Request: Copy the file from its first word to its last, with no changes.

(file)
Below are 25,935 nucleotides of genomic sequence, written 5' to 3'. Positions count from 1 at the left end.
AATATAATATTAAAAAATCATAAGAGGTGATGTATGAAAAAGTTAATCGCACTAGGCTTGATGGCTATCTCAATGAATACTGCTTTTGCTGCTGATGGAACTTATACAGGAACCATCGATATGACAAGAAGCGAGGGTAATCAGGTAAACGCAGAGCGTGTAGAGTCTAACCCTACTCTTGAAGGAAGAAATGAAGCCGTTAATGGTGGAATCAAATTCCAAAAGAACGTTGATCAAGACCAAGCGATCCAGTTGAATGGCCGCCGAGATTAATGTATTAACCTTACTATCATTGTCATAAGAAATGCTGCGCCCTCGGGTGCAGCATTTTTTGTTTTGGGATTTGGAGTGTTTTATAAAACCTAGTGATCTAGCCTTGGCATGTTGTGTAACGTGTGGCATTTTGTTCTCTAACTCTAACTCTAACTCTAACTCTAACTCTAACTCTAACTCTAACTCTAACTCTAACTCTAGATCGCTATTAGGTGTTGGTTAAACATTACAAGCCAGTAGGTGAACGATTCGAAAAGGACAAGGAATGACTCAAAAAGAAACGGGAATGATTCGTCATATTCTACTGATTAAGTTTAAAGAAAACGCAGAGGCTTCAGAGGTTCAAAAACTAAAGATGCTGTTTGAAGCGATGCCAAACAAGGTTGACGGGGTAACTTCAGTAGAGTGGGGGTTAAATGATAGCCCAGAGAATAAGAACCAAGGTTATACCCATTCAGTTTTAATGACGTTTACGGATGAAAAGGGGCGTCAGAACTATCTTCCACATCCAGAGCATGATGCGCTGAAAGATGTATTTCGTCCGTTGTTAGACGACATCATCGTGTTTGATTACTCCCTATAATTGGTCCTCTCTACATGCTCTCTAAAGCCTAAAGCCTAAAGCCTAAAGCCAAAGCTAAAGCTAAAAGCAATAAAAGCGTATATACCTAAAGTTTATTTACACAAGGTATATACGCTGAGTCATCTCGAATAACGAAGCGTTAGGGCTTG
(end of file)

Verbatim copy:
Below are 25,935 nucleotides of genomic sequence, written 5' to 3'. Positions count from 1 at the left end.
AATATAATATTAAAAAATCATAAGAGGTGATGTATGAAAAAGTTAATCGCACTAGGCTTGATGGCTATCTCAATGAATACTGCTTTTGCTGCTGATGGAACTTATACAGGAACCATCGATATGACAAGAAGCGAGGGTAATCAGGTAAACGCAGAGCGTGTAGAGTCTAACCCTACTCTTGAAGGAAGAAATGAAGCCGTTAATGGTGGAATCAAATTCCAAAAGAACGTTGATCAAGACCAAGCGATCCAGTTGAATGGCCGCCGAGATTAATGTATTAACCTTACTATCATTGTCATAAGAAATGCTGCGCCCTCGGGTGCAGCATTTTTTGTTTTGGGATTTGGAGTGTTTTATAAAACCTAGTGATCTAGCCTTGGCATGTTGTGTAACGTGTGGCATTTTGTTCTCTAACTCTAACTCTAACTCTAACTCTAACTCTAACTCTAACTCTAACTCTAACTCTAACTCTAGATCGCTATTAGGTGTTGGTTAAACATTACAAGCCAGTAGGTGAACGATTCGAAAAGGACAAGGAATGACTCAAAAAGAAACGGGAATGATTCGTCATATTCTACTGATTAAGTTTAAAGAAAACGCAGAGGCTTCAGAGGTTCAAAAACTAAAGATGCTGTTTGAAGCGATGCCAAACAAGGTTGACGGGGTAACTTCAGTAGAGTGGGGGTTAAATGATAGCCCAGAGAATAAGAACCAAGGTTATACCCATTCAGTTTTAATGACGTTTACGGATGAAAAGGGGCGTCAGAACTATCTTCCACATCCAGAGCATGATGCGCTGAAAGATGTATTTCGTCCGTTGTTAGACGACATCATCGTGTTTGATTACTCCCTATAATTGGTCCTCTCTACATGCTCTCTAAAGCCTAAAGCCTAAAGCCTAAAGCCAAAGCTAAAGCTAAAAGCAATAAAAGCGTATATACCTAAAGTTTATTTACACAAGGTATATACGCTGAGTCATCTCGAATAACGAAGCGTTAGGGCTTG